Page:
24     supposed to speak its mind on this agreement, and the only binding

25     decision would be the one carried by the Assembly itself, as far as this

Page 12651

 1     issue was concerned.

 2        Q.   And did the People's Assembly meet?

 3        A.   Yes, it did.  At Jahorina at Rajska Dolina Hotel.

 4        Q.   Let me first ask you if you attended this meeting, General?

 5        A.   Yes, I was officially invited by the president of the

 6     Assembly of Republika Srpska to attend this session, and I was there in

 7     person.

 8        Q.   Do you recall the date or an approximation of it?

 9        A.   I think it was in early May.  At any rate, it was in May.  I

10     don't know the precise date.

11        Q.   And which year was that?

12        A.   Was it 1993?  1993.

13        Q.   And it was the 5th of May, 1993, the 13th Session.  I don't think

14     my learned friend will mind me saying this.  I will not ask for the

15     minutes from the meeting to be admitted into evidence.

16             Can you tell us, just before the session was opened, what was the

17     general sentiment on the part of the deputies with regard to the

18     Vance Plan?

19        A.   This particular proposal which was initialed by the president of

20     the republic Radovan Karadzic was discussed not only by the

21     Supreme Command but also by the government, and I took part in those

22     discussions.  Both the Supreme Command and the government decided that

23     only the deputies of the Republika Srpska parliament could decide on the

24     matter and that everybody would accept their decision.

25        Q.   Were there any particular guests present at this meeting, if you

Page 12652

 1     remember?

 2        A.   Yes, I do.  There were extraneous guests there.  I remember that

 3     because I was part of the reception party charged with receiving these

 4     individuals.

 5        Q.   And who do you remember arriving at the Assembly meeting among

 6     the extraneous guests?

 7        A.   I personally saw and shook hands with the president of the

 8     Federal Republic of Yugoslavia Dobrica Cosic; president of Serbia,

 9     Slobodan Milosevic; Momir Bulatovic; Greek prime minister Michas Takis;

10     and other dignitaries who did not attend this part of the session when

11     President Karadzic reported to the Assembly.

12        Q.   And what happened in this part of the session where the RS

13     leadership was present and these -- this part of the leadership?

14        A.   Well, five or six of us who were the core leadership of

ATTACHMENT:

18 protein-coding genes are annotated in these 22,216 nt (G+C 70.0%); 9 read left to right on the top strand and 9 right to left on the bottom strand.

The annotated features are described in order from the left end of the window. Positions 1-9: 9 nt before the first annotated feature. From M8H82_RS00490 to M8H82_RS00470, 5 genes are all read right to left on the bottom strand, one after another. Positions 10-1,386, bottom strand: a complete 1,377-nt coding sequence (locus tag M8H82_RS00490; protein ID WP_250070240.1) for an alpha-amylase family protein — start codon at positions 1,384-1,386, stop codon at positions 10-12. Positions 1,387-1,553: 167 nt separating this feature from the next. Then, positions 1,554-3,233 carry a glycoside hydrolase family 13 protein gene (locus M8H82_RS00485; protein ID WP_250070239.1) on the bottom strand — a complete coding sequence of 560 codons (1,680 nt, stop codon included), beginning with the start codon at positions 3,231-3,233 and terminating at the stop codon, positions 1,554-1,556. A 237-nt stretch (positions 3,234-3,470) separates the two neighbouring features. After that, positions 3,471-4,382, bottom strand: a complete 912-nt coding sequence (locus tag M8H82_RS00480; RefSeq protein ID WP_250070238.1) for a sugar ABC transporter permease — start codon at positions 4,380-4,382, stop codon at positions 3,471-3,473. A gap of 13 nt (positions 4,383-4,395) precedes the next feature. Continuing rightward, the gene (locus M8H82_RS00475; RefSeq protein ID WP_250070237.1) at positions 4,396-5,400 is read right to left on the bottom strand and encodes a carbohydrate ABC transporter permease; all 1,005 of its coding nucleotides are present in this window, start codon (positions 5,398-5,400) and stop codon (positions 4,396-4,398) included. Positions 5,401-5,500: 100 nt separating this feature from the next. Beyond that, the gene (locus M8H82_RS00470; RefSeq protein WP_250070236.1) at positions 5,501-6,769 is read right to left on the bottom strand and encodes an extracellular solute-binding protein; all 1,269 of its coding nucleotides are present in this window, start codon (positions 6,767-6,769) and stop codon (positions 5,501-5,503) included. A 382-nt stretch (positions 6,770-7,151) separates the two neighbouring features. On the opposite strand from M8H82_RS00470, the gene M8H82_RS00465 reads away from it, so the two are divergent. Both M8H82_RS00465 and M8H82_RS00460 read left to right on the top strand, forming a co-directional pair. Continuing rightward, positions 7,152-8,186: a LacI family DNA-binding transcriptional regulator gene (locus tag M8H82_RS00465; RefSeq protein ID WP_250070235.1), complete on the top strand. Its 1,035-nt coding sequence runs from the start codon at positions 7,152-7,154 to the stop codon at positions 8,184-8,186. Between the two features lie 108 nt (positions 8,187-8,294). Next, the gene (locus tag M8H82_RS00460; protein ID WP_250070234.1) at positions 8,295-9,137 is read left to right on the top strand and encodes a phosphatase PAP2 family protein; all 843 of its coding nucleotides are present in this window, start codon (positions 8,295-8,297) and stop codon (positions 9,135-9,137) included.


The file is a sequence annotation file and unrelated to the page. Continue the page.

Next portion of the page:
15     Republika Srpska - and I was next to the prime minister - once we greeted

16     everyone, we stepped into a room -- or, rather, we stepped into the hall

17     where the Assembly meeting was to take place, refreshments were served,

18     coffee and drinks.  These were just preliminary discussions, and people

19     were supposed to refresh themselves.

20             At one point, President Slobodan Milosevic asked the president of

21     the Assembly, Momcilo Krajisnik, the following:  Mr. President, have you

22     prepared your deputies in order to make sure that the plan is accepted?

23             Mr. Krajisnik's reply was:  Mr. President, we did not prepare

24     anyone, including the deputies of our Assembly.  We did not exert any

25     sort of influence on them either to accept or reject the proposal.

Page 12653

 1     Everyone has been given their own personal freedom and discretion to

 2     decide based on their conscience.

 3             Milosevic said:  Very well then, the only thing we want to avoid

 4     is for something nonsensical to happen in the end, just so that something

 5     silly would not happen.

 6        Q.   How did you understand what the representatives of the FRY said,

 7     that something silly should not happen?

 8        A.   Well, their position was that they wanted the proposal to be

 9     accepted at any cost and they were there to lobby for it.  However,

10     Milosevic was unhappy with the response he got from the president of the

11     Assembly, Momcilo Krajisnik, the response that he gave him.

12        Q.   General, we have the minutes from this session here in this case.

13     We will not be discussing it at length.  Just tell us what sort of

14     decision was taken in the end, and who took the floor?  Did you yourself

15     take the floor in the debate?

16        A.   Yes, I did.  I said that I would accept any decision, both as a

17     minister and as a human being, taken by the deputies of this Assembly.

18        Q.   Did General Mladic address the Assembly; and, if so, do you

19     recall what his position was?

20        A.   All the deputies took part in the debate, and most of them were

21     against the adoption of the plan.  The ministers on -- of the government,

22     including myself, didn't have a decision-making power in this, so we did

23     not get involved.  General Mladic discussed at length the consequences

24     that the adoption of this plan would have, and he said that the plan was

25     not good at all and that it had to be rejected.

Page 12654

 1        Q.   And did the deputies -- or, rather, did the guests address the

 2     Assembly and take part in the debate, and what did they say?

 3        A.   All the guests took the floor, and some of them addressed the

 4     Assembly on more than one occasion.  They all were in favour of the

 5     adoption of the plan because they wanted the war to end and they wanted

 6     the sanctions to be lifted from Yugoslavia.  Some of them addressed the